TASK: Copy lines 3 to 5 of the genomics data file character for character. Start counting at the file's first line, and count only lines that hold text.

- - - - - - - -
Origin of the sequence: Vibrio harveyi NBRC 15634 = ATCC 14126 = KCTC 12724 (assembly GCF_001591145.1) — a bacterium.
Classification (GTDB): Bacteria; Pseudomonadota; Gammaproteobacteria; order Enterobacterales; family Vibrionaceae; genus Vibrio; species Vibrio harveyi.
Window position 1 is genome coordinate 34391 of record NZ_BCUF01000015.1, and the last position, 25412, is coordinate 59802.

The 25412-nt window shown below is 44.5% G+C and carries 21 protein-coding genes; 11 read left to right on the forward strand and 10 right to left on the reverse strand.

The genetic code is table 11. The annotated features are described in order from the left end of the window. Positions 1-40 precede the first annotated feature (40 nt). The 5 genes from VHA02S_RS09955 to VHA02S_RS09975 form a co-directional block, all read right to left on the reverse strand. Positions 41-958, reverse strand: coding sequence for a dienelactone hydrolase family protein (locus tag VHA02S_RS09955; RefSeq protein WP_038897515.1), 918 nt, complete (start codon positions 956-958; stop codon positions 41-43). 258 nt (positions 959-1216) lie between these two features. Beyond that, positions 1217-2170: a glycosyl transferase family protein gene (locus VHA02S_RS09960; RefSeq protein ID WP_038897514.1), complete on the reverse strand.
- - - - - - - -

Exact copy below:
Window position 1 is genome coordinate 34391 of record NZ_BCUF01000015.1, and the last position, 25412, is coordinate 59802.

The 25412-nt window shown below is 44.5% G+C and carries 21 protein-coding genes; 11 read left to right on the forward strand and 10 right to left on the reverse strand.

The genetic code is table 11. The annotated features are described in order from the left end of the window. Positions 1-40 precede the first annotated feature (40 nt). The 5 genes from VHA02S_RS09955 to VHA02S_RS09975 form a co-directional block, all read right to left on the reverse strand. Positions 41-958, reverse strand: coding sequence for a dienelactone hydrolase family protein (locus tag VHA02S_RS09955; RefSeq protein WP_038897515.1), 918 nt, complete (start codon positions 956-958; stop codon positions 41-43). 258 nt (positions 959-1216) lie between these two features. Beyond that, positions 1217-2170: a glycosyl transferase family protein gene (locus VHA02S_RS09960; RefSeq protein ID WP_038897514.1), complete on the reverse strand.